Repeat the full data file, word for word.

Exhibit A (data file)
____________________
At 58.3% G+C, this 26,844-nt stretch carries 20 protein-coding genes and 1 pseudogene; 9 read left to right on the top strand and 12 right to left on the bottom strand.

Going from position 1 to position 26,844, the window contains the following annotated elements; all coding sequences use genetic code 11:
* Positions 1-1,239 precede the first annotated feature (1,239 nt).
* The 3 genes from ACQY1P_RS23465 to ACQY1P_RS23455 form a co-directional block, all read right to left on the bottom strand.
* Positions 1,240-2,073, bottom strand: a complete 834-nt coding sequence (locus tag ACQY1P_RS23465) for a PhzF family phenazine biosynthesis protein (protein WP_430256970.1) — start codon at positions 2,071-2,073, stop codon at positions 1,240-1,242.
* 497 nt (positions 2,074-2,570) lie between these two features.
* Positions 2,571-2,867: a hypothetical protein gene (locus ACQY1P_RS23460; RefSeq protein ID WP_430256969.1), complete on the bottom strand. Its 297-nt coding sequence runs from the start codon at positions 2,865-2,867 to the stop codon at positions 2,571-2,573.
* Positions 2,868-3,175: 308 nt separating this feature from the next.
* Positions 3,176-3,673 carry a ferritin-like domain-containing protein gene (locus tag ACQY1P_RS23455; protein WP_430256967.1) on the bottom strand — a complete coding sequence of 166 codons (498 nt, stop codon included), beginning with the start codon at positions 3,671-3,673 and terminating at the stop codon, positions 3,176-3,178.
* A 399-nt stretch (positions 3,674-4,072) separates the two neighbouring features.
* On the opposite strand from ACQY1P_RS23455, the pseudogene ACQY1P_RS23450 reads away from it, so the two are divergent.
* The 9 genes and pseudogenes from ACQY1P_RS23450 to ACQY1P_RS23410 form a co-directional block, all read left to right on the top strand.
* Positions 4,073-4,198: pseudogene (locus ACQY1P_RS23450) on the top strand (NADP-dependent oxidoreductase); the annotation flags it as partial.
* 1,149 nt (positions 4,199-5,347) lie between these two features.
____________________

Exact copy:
At 58.3% G+C, this 26,844-nt stretch carries 20 protein-coding genes and 1 pseudogene; 9 read left to right on the top strand and 12 right to left on the bottom strand.

Going from position 1 to position 26,844, the window contains the following annotated elements; all coding sequences use genetic code 11:
* Positions 1-1,239 precede the first annotated feature (1,239 nt).
* The 3 genes from ACQY1P_RS23465 to ACQY1P_RS23455 form a co-directional block, all read right to left on the bottom strand.
* Positions 1,240-2,073, bottom strand: a complete 834-nt coding sequence (locus tag ACQY1P_RS23465) for a PhzF family phenazine biosynthesis protein (protein WP_430256970.1) — start codon at positions 2,071-2,073, stop codon at positions 1,240-1,242.
* 497 nt (positions 2,074-2,570) lie between these two features.
* Positions 2,571-2,867: a hypothetical protein gene (locus ACQY1P_RS23460; RefSeq protein ID WP_430256969.1), complete on the bottom strand. Its 297-nt coding sequence runs from the start codon at positions 2,865-2,867 to the stop codon at positions 2,571-2,573.
* Positions 2,868-3,175: 308 nt separating this feature from the next.
* Positions 3,176-3,673 carry a ferritin-like domain-containing protein gene (locus tag ACQY1P_RS23455; protein WP_430256967.1) on the bottom strand — a complete coding sequence of 166 codons (498 nt, stop codon included), beginning with the start codon at positions 3,671-3,673 and terminating at the stop codon, positions 3,176-3,178.
* A 399-nt stretch (positions 3,674-4,072) separates the two neighbouring features.
* On the opposite strand from ACQY1P_RS23455, the pseudogene ACQY1P_RS23450 reads away from it, so the two are divergent.
* The 9 genes and pseudogenes from ACQY1P_RS23450 to ACQY1P_RS23410 form a co-directional block, all read left to right on the top strand.
* Positions 4,073-4,198: pseudogene (locus ACQY1P_RS23450) on the top strand (NADP-dependent oxidoreductase); the annotation flags it as partial.
* 1,149 nt (positions 4,199-5,347) lie between these two features.